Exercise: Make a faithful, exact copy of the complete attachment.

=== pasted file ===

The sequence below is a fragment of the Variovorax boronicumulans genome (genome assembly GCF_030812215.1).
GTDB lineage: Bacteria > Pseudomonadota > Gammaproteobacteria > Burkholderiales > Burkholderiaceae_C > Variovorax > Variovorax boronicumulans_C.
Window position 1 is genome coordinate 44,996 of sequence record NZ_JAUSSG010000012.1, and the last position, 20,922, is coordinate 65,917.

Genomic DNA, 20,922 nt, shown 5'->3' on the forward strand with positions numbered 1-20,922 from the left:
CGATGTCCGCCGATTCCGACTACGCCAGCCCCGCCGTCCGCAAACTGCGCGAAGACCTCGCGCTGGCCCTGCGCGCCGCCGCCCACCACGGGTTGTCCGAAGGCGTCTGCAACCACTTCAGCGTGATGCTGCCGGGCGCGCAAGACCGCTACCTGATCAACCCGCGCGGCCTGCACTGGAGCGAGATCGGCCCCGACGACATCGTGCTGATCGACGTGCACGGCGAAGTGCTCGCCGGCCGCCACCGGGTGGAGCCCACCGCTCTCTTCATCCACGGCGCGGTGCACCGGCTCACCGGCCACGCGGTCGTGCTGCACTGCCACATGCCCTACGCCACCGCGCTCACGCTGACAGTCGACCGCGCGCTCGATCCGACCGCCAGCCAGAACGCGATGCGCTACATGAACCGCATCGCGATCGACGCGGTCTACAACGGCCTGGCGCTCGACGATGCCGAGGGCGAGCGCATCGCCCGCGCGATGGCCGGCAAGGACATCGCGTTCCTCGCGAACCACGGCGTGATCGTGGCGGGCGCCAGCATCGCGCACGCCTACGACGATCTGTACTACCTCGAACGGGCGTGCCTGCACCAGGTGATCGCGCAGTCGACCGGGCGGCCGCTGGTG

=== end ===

The sequence below is a fragment of the Variovorax boronicumulans genome (genome assembly GCF_030812215.1).
GTDB lineage: Bacteria > Pseudomonadota > Gammaproteobacteria > Burkholderiales > Burkholderiaceae_C > Variovorax > Variovorax boronicumulans_C.
Window position 1 is genome coordinate 44,996 of sequence record NZ_JAUSSG010000012.1, and the last position, 20,922, is coordinate 65,917.

Genomic DNA, 20,922 nt, shown 5'->3' on the forward strand with positions numbered 1-20,922 from the left:
CGATGTCCGCCGATTCCGACTACGCCAGCCCCGCCGTCCGCAAACTGCGCGAAGACCTCGCGCTGGCCCTGCGCGCCGCCGCCCACCACGGGTTGTCCGAAGGCGTCTGCAACCACTTCAGCGTGATGCTGCCGGGCGCGCAAGACCGCTACCTGATCAACCCGCGCGGCCTGCACTGGAGCGAGATCGGCCCCGACGACATCGTGCTGATCGACGTGCACGGCGAAGTGCTCGCCGGCCGCCACCGGGTGGAGCCCACCGCTCTCTTCATCCACGGCGCGGTGCACCGGCTCACCGGCCACGCGGTCGTGCTGCACTGCCACATGCCCTACGCCACCGCGCTCACGCTGACAGTCGACCGCGCGCTCGATCCGACCGCCAGCCAGAACGCGATGCGCTACATGAACCGCATCGCGATCGACGCGGTCTACAACGGCCTGGCGCTCGACGATGCCGAGGGCGAGCGCATCGCCCGCGCGATGGCCGGCAAGGACATCGCGTTCCTCGCGAACCACGGCGTGATCGTGGCGGGCGCCAGCATCGCGCACGCCTACGACGATCTGTACTACCTCGAACGGGCGTGCCTGCACCAGGTGATCGCGCAGTCGACCGGGCGGCCGCTGGTG